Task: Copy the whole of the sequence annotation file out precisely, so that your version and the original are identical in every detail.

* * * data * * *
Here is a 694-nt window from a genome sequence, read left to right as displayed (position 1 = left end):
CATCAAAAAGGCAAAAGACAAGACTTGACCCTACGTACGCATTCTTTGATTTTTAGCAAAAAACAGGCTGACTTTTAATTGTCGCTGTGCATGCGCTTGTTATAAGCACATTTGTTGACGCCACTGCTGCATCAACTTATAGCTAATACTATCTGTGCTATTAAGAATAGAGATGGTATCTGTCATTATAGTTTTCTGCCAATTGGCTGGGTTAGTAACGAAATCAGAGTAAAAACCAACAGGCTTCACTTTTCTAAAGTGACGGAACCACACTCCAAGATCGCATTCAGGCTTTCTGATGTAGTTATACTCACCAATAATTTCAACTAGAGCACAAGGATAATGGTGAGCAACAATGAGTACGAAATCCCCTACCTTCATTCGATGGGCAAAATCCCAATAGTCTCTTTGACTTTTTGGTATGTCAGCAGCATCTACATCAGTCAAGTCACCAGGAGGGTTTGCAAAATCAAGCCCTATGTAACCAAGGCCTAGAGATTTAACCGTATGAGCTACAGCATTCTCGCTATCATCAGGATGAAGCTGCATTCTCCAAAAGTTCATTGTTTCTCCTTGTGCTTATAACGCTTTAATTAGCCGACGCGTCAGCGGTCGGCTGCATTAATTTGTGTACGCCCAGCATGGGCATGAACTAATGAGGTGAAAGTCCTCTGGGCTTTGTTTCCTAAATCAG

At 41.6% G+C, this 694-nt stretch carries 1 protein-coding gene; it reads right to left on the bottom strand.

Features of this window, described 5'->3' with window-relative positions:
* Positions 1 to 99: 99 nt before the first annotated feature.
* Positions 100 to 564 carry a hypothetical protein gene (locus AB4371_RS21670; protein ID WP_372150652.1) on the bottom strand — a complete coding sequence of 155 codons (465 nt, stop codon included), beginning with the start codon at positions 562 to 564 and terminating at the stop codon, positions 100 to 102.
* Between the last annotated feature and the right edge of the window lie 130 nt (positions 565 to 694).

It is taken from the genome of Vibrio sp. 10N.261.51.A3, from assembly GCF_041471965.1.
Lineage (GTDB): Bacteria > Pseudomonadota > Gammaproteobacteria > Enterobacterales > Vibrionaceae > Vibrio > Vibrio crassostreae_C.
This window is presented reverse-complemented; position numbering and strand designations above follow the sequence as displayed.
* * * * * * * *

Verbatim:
Here is a 694-nt window from a genome sequence, read left to right as displayed (position 1 = left end):
CATCAAAAAGGCAAAAGACAAGACTTGACCCTACGTACGCATTCTTTGATTTTTAGCAAAAAACAGGCTGACTTTTAATTGTCGCTGTGCATGCGCTTGTTATAAGCACATTTGTTGACGCCACTGCTGCATCAACTTATAGCTAATACTATCTGTGCTATTAAGAATAGAGATGGTATCTGTCATTATAGTTTTCTGCCAATTGGCTGGGTTAGTAACGAAATCAGAGTAAAAACCAACAGGCTTCACTTTTCTAAAGTGACGGAACCACACTCCAAGATCGCATTCAGGCTTTCTGATGTAGTTATACTCACCAATAATTTCAACTAGAGCACAAGGATAATGGTGAGCAACAATGAGTACGAAATCCCCTACCTTCATTCGATGGGCAAAATCCCAATAGTCTCTTTGACTTTTTGGTATGTCAGCAGCATCTACATCAGTCAAGTCACCAGGAGGGTTTGCAAAATCAAGCCCTATGTAACCAAGGCCTAGAGATTTAACCGTATGAGCTACAGCATTCTCGCTATCATCAGGATGAAGCTGCATTCTCCAAAAGTTCATTGTTTCTCCTTGTGCTTATAACGCTTTAATTAGCCGACGCGTCAGCGGTCGGCTGCATTAATTTGTGTACGCCCAGCATGGGCATGAACTAATGAGGTGAAAGTCCTCTGGGCTTTGTTTCCTAAATCAG

At 41.6% G+C, this 694-nt stretch carries 1 protein-coding gene; it reads right to left on the bottom strand.

Features of this window, described 5'->3' with window-relative positions:
* Positions 1 to 99: 99 nt before the first annotated feature.
* Positions 100 to 564 carry a hypothetical protein gene (locus AB4371_RS21670; protein ID WP_372150652.1) on the bottom strand — a complete coding sequence of 155 codons (465 nt, stop codon included), beginning with the start codon at positions 562 to 564 and terminating at the stop codon, positions 100 to 102.
* Between the last annotated feature and the right edge of the window lie 130 nt (positions 565 to 694).

It is taken from the genome of Vibrio sp. 10N.261.51.A3, from assembly GCF_041471965.1.
Lineage (GTDB): Bacteria > Pseudomonadota > Gammaproteobacteria > Enterobacterales > Vibrionaceae > Vibrio > Vibrio crassostreae_C.
This window is presented reverse-complemented; position numbering and strand designations above follow the sequence as displayed.